Volcano likely erupting on Alaska Peninsula

ANCHORAGE — Scientists have raised the alert level for a volcano in the Alaska Peninsula.


The Alaska Earthquake Observatory said in a release that elevated surface temperatures recorded Thursday morning at Veniaminof Volcano indicate an eruption is likely underway at the intracaldera cone.

No ash plumes were observed Thursday, but clouds have obscured views from a Web camera aimed at the summit. However, scientists said seismic tremors continue, which is an indication of low-level effusive activity and small explosions.

The volcano has had elevated levels of seismic activity since Saturday, along with steam emissions.

It’s located in the Aleutian Islands, about 480 miles southwest of Anchorage. Scientists said minor emissions of steam and ash may last for months.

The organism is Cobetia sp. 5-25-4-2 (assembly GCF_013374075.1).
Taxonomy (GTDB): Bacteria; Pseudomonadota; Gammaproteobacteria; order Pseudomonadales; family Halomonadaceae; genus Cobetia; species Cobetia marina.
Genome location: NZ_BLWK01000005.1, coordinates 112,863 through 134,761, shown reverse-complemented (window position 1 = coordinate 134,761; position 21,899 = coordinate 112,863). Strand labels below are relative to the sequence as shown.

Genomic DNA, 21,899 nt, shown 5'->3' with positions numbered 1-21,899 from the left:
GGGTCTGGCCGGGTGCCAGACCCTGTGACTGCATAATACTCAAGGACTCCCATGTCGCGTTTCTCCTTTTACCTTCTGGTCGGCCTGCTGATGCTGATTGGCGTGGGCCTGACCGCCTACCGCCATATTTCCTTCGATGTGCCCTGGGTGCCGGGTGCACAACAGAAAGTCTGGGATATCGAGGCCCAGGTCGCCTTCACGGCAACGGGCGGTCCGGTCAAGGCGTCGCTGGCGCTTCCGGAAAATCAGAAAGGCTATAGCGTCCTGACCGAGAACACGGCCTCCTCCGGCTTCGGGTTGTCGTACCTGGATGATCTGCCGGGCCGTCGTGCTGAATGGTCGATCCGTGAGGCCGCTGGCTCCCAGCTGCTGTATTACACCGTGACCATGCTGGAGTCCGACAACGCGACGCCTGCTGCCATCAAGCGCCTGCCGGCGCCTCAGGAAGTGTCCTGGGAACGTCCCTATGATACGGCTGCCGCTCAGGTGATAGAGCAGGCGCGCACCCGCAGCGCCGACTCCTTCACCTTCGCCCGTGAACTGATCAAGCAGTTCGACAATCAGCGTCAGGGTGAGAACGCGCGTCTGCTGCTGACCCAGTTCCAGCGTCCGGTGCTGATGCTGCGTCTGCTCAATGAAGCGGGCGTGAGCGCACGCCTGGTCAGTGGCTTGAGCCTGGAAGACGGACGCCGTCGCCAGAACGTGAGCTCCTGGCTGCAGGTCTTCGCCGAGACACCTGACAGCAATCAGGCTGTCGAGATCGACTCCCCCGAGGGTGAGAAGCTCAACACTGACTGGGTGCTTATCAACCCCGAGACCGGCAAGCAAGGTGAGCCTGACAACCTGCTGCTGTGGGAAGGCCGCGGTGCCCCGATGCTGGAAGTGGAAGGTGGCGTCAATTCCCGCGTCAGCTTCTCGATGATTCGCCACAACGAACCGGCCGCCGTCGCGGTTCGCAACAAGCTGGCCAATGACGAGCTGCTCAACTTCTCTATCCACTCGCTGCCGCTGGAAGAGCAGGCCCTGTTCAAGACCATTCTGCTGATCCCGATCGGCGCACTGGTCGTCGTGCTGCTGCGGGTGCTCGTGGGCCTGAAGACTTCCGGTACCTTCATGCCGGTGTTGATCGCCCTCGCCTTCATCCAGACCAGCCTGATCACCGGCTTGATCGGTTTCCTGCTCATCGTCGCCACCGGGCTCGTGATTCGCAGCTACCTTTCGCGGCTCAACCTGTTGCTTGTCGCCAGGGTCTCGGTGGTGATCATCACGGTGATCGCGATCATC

Veniaminof, which is pronounced ven-ee-ah-mean-off, has erupted at least 12 times in the past 200 years. The most significant eruptions occurred between 1993 and 1995 when the volcano produced steam and ash and a small lava flow was extruded from a vent. The lava flow melted snow and ice, producing an oval-shaped ice pit.

Recent eruptions have been characterized by small explosions and brief bursts of ash, but the latter don’t reach more than 20,000 feet.

Minor ash-producing explosions occurred in 2002, 2004 and 2005. An eruption in 1983 and 1984 produced an ash plume that went up 25,000 feet.

In 1939 following an eruption, several centimeters of fine ash fell on Perryville, about 22 miles away


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